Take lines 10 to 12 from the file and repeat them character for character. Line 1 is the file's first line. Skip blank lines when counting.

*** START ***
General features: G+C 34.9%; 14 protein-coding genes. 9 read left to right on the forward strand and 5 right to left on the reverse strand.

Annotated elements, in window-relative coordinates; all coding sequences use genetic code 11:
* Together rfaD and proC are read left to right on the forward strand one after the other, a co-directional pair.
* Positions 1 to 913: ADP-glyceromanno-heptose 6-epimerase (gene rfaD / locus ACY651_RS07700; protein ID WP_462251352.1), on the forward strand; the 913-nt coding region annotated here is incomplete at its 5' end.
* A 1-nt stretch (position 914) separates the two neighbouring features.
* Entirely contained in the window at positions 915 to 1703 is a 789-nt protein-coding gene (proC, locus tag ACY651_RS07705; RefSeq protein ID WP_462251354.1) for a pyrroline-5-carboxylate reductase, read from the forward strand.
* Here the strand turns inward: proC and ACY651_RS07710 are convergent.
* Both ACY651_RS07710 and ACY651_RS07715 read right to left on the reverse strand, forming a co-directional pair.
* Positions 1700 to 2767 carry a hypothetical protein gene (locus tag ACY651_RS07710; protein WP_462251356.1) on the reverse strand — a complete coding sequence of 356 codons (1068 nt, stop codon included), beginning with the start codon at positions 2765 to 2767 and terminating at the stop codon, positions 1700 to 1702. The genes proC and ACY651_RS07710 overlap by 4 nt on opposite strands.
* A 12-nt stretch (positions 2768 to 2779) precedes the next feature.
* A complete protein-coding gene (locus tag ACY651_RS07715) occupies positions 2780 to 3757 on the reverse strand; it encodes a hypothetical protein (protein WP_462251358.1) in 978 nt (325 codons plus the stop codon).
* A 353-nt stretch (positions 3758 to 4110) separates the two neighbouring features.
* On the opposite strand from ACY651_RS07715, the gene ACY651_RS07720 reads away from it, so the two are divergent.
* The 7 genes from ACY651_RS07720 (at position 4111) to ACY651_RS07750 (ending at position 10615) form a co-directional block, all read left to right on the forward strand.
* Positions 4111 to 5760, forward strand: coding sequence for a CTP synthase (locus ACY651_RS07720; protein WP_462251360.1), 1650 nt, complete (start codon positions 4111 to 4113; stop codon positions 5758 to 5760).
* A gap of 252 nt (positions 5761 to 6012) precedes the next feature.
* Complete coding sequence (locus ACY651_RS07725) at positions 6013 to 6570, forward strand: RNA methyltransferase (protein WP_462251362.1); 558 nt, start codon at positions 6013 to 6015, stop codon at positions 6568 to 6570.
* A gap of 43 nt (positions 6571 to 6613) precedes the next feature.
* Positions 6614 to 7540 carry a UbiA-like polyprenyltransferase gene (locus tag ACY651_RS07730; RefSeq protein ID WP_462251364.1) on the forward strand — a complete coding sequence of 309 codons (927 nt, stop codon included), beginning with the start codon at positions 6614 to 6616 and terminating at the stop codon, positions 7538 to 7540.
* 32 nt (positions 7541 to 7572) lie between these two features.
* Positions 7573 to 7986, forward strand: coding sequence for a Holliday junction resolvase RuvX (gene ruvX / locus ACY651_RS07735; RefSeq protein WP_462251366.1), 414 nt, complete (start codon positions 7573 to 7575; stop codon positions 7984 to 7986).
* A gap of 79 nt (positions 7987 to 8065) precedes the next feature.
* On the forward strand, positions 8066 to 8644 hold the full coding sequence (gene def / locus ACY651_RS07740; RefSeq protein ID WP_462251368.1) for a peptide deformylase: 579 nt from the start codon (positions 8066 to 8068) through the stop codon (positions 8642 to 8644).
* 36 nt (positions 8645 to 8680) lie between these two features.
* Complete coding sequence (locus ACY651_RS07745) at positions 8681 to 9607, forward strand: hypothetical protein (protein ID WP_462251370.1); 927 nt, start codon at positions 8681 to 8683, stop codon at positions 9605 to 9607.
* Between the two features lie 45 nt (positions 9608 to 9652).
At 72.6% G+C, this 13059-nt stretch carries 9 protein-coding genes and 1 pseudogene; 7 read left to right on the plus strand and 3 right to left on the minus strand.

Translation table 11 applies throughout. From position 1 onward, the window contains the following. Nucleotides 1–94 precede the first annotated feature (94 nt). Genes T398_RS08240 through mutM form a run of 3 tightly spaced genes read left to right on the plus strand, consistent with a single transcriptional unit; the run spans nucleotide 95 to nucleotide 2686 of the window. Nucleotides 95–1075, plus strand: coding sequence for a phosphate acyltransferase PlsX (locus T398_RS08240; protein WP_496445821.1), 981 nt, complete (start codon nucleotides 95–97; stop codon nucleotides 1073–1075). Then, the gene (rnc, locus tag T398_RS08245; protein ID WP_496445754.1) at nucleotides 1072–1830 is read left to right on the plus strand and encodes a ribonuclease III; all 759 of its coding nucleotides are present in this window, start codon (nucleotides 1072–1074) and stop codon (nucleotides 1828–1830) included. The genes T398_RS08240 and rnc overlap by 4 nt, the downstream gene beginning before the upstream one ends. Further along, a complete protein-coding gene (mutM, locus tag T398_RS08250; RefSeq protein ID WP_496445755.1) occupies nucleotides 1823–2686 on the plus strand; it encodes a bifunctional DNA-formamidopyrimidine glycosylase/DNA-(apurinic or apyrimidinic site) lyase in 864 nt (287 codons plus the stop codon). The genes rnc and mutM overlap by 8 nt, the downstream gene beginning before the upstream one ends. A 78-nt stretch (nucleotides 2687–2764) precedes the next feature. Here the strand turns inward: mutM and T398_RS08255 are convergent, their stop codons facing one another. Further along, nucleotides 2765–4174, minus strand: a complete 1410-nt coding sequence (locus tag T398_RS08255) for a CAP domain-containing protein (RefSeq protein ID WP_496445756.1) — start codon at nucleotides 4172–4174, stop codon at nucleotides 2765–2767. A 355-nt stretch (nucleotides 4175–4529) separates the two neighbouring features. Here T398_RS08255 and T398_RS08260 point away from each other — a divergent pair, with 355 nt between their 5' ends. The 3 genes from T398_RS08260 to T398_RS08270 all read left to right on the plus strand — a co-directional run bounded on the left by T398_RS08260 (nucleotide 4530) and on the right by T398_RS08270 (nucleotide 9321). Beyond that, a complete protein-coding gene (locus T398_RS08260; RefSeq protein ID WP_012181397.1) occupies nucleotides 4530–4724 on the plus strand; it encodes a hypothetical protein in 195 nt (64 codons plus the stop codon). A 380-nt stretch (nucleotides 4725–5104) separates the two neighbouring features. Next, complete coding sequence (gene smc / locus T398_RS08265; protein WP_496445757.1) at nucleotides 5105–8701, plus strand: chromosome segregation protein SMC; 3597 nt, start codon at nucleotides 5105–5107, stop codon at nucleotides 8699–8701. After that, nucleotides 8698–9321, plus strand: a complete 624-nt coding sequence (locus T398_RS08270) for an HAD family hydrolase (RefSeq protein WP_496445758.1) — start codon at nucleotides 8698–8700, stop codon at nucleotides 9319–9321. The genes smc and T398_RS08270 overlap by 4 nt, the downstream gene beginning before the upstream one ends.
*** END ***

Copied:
* A 12-nt stretch (positions 2768 to 2779) precedes the next feature.
* A complete protein-coding gene (locus tag ACY651_RS07715) occupies positions 2780 to 3757 on the reverse strand; it encodes a hypothetical protein (protein WP_462251358.1) in 978 nt (325 codons plus the stop codon).
* A 353-nt stretch (positions 3758 to 4110) separates the two neighbouring features.